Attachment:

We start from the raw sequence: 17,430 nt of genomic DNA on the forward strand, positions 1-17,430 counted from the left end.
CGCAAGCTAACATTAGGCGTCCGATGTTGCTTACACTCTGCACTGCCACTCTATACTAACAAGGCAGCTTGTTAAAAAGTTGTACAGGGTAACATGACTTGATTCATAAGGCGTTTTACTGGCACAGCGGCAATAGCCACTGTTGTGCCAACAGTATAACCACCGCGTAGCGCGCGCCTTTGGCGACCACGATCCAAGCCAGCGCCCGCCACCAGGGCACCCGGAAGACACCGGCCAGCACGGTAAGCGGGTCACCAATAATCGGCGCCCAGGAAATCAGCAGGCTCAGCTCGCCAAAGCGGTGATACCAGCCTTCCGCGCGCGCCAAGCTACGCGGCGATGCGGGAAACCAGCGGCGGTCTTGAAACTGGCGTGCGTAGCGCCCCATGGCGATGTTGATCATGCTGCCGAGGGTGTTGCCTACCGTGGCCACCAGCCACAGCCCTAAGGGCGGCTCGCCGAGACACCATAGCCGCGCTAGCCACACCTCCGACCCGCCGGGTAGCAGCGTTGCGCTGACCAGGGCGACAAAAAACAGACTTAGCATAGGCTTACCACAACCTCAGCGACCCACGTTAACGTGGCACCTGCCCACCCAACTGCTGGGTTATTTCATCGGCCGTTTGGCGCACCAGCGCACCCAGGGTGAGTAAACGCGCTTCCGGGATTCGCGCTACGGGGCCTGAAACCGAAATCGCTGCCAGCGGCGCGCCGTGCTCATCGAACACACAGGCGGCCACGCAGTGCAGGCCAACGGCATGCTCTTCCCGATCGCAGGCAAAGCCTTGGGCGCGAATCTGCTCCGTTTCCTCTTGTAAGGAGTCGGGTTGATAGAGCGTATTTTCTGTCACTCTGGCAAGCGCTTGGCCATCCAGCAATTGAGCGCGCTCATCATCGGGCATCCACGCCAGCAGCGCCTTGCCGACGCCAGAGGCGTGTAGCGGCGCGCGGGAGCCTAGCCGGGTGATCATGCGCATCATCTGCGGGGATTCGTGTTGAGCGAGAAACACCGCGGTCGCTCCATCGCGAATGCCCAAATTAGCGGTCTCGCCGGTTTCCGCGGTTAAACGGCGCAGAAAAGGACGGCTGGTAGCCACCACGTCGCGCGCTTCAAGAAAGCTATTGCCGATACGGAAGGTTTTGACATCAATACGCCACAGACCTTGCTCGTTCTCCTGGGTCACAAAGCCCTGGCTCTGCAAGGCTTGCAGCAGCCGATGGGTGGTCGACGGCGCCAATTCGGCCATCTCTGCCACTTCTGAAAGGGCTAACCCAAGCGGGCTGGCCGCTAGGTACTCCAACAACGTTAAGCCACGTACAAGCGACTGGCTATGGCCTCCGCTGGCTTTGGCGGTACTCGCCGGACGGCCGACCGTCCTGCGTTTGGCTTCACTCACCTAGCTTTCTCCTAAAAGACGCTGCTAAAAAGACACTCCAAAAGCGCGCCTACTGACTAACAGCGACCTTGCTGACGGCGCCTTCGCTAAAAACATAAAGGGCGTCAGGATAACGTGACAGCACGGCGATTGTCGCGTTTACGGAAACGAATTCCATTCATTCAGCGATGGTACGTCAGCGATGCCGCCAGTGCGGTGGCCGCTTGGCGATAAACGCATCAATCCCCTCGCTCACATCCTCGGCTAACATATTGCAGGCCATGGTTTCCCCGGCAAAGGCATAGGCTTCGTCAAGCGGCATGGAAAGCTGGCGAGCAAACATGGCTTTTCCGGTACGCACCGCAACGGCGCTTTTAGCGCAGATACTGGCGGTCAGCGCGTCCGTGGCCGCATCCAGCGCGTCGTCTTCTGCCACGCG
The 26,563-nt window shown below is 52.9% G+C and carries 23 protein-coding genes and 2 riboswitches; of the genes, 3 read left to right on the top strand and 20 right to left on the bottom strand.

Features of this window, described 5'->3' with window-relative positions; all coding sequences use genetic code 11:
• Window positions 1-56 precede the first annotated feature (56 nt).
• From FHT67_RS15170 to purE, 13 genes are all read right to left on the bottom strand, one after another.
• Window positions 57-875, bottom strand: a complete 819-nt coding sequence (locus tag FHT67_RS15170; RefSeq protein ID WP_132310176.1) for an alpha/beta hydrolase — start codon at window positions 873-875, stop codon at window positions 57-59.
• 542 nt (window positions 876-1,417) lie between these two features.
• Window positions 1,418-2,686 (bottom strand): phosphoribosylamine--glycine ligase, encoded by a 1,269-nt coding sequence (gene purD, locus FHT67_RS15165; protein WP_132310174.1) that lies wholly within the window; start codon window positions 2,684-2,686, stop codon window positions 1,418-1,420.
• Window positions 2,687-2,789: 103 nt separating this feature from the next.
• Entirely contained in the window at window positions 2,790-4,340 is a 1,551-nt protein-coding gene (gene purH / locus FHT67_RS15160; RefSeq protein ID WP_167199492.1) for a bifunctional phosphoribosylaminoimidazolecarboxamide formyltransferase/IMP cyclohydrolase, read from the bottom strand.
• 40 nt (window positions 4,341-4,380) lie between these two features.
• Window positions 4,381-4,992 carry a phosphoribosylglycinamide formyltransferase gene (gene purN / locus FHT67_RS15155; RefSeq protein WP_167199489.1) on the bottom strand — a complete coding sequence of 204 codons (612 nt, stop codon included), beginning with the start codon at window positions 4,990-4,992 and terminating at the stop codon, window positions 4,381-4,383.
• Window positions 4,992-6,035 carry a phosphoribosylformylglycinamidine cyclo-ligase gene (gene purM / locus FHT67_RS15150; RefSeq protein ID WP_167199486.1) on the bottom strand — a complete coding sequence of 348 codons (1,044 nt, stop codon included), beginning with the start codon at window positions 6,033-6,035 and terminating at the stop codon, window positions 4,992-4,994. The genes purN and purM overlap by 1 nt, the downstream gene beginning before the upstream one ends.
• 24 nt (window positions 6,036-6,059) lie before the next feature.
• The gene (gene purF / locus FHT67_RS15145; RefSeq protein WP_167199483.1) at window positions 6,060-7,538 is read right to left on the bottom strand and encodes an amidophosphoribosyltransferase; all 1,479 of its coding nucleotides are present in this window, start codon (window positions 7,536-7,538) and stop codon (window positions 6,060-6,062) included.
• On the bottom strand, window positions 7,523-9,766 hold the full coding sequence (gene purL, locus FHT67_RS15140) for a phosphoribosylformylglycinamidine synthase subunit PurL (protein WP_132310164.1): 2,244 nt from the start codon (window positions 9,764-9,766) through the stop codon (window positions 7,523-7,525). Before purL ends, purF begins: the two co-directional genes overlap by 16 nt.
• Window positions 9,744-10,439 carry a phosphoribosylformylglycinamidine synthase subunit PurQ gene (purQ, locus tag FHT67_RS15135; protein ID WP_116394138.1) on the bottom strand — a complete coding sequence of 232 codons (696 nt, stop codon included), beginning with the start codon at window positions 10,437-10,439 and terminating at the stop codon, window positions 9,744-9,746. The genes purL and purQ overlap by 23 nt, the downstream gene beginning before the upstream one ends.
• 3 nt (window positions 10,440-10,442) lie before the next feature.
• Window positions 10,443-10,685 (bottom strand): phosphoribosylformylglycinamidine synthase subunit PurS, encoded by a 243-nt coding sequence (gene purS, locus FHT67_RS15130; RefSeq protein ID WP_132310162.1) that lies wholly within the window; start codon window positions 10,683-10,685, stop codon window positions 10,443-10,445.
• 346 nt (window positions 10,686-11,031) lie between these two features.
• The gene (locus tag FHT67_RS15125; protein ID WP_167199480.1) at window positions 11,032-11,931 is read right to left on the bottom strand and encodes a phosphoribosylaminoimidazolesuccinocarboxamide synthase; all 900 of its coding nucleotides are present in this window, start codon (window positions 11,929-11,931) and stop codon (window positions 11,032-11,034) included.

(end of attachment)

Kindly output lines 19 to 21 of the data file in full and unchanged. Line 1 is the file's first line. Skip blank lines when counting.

• 3 nt (window positions 10,440-10,442) lie before the next feature.
• Window positions 10,443-10,685 (bottom strand): phosphoribosylformylglycinamidine synthase subunit PurS, encoded by a 243-nt coding sequence (gene purS, locus FHT67_RS15130; RefSeq protein ID WP_132310162.1) that lies wholly within the window; start codon window positions 10,683-10,685, stop codon window positions 10,443-10,445.
• 346 nt (window positions 10,686-11,031) lie between these two features.